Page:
Min-Hashing is a randomized algorithm for efficient pairwise set similarity search (see Algorithm 1). The basic idea is to define MinHash functions h with the property that the probability of any two sets \(A_1, A_2\) having the same MinHash value is equal to their Jaccard Similarity, i.e.,
$$\begin{aligned} P[h(A_1) = h(A_2)] = \frac{\mid A_1 \cap A_2 \mid }{\mid A_1 \cup A_2 \mid } \in [0, 1]. \end{aligned}$$
(1)
Each MinHash function h is realized by generating a random permutation \(\pi \) of all the elements and assigning the first element of a set on the permutation as its MinHash value. The rationale behind Min-Hashing is that similar sets will have a high probability of taking the same MinHash value whereas dissimilar sets will have a low probability. To cope with random fluctuations, multiple MinHash values are computed for each set from independent random permutations. Remarkably, it has been shown that the portion of identical MinHash values between two sets is an unbiased estimator of their Jaccard similarity [2].
Taking into account the above properties, in Min-Hashing similar sets are retrieved by grouping l tuples \(g_1, \ldots , g_l\) of r different MinHash values as follows
$$\begin{aligned} \begin{array}{l} g_1(A_1) = (h_1(A_1), h_2(A_1), \ldots , h_r(A_1))\\ g_2(A_1) = (h_{r+1}(A_1), h_{r+2}(A_1), \ldots , h_{2\cdot r}(A_1))\\ \cdots \\ g_l(A_1) = (h_{(l-1)\cdot r+1}(A_1), h_{(l-1)\cdot r+2}(A_1), \ldots , h_{l\cdot r}(A_1)) \end{array}, \end{aligned}$$
where \(h_j(A_1)\) is the j-th MinHash value. Thus, l different hash tables are constructed and two sets \(A_1, A_2\) are stored in the same hash bucket on the k-th hash table if \(g_k(A_1) = g_k(A_2), k = 1, \ldots , l\). Because similar sets are expected to agree in several MinHash values, they will be stored in the same hash bucket with high probability. In contrast, dissimilar sets will seldom have the same MinHash value and therefore the probability that they have an identical tuple will be low. More precisely, the probability that two sets \(A_1,A_2\) agree in the r MinHash values of a given tuple \(g_k\) is \(P[g_k(A_1) = g_k(A_2)] = sim(A_1, A_2)^r\). Therefore, the probability that two sets \(A_1, A_2\) have at least one identical tuple is \(P_{collision}[A_1, A_2] = 1-(1-sim(A_1, A_2)^r)^l\).
The original Min-Hashing scheme was extended by Chum et al. [5] to weighted set similarity, defined as
$$\begin{aligned} sim_{hist}(H_1, H_2) = \frac{\sum _i w_i \min (H_1^i, H_2^i)}{\sum _i w_i \max (H_1^i, H_2^i)} \in [0, 1], \end{aligned}$$
(2)
where \(H_1^i, H_2^i\) are the frecuencies of the i-th element in the histograms \(H_1\) and \(H_2\) respectively and \(w_i\) is the weight of the element. In this scheme, instead of generating random permutations drawn from a uniform distribution, the permutations are drawn from a distribution based on element weights. This extension allows the use of popular document representations based on weighting schemes such as tf-idf and has been applied to image retrieval [5] and clustering [4].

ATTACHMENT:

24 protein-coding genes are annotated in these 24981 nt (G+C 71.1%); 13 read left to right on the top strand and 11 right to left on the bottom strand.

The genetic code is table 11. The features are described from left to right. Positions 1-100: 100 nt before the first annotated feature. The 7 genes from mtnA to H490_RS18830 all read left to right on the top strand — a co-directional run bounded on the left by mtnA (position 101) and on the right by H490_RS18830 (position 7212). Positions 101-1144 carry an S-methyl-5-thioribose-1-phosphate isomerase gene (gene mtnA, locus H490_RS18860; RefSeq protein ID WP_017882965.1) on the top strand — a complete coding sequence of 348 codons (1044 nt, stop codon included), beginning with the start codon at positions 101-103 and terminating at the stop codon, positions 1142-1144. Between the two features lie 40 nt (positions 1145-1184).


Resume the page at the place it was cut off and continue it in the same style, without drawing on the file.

3 Sampled Min-Hashing for Topic Mining

Min-Hashing has been used in document and image retrieval and classification, where documents and images are represented as bags of words. Recently, it was also successfully applied to retrieving co-occurring terms by hashing the inverted file lists instead of the documents [5, 6]. In particular, Fuentes-Pineda et al. [6] proposed Sampled Min-Hashing (SMH), a simple strategy based on Min-Hashing to discover objects from large-scale image collections. In the following, we briefly describe SMH using the notation of terms, topics and documents, although it can be generalized to any type of dyadic data. The underlying idea of SMH is to mine groups of terms with high Jaccard Co-occurrence Coefficient (JCC), i.e.,
$$\begin{aligned} JCC(T_1, \ldots , T_k) = \frac{\vert T_1 \cap T_2 \cap \cdots \cap T_k \vert }{\vert T_1 \cup T_2 \cup \cdots \cup T_k \vert }, \end{aligned}$$
(3)
where the numerator correspond to the number of documents in which terms \(T_1, \ldots , T_k\) co-occur and the denominator is the number of documents with at least one of the k terms. Thus, Eq. 1 can be extended to multiple co-occurring terms as
$$\begin{aligned} P[h(T_1) = h(T_2) \ldots = h(T_k)] = JCC(T_1, \ldots , T_k). \end{aligned}$$
(4)
From Eqs. 3 and 4, it is clear that the probability that all terms \(T_1, \ldots , T_k\) have the same MinHash value depends on how correlated their occurrences are: the more correlated the higher is the probability of taking the same MinHash value. This implies that terms consistently co-occurring in many documents will have a high probability of taking the same MinHash value.
In the same way as pairwise Min-Hashing, l tuples of r MinHash values are computed to find groups of terms with identical tuple, which become a co-occurring term set. By choosing r and l properly, the probability that a group of k terms has an identical tuple approximates a unit step function such that
$$\begin{aligned} P_{collision}[T_1, \ldots , T_k] \approx {\left\{ \begin{array}{ll} 1 &{} \text{ if } JCC(T_1, \ldots , T_k) \ge s* \\ 0 &{} \text{ if } JCC(T_1, \ldots , T_k) < s* \end{array}\right. }, \end{aligned}$$
Here, the selection of r and l is a trade-off between precision and recall. Given \(s*\) and r, we can determine l by setting \(P_{collision}[T_1, \ldots ,T_k]\) to 0.5, which gives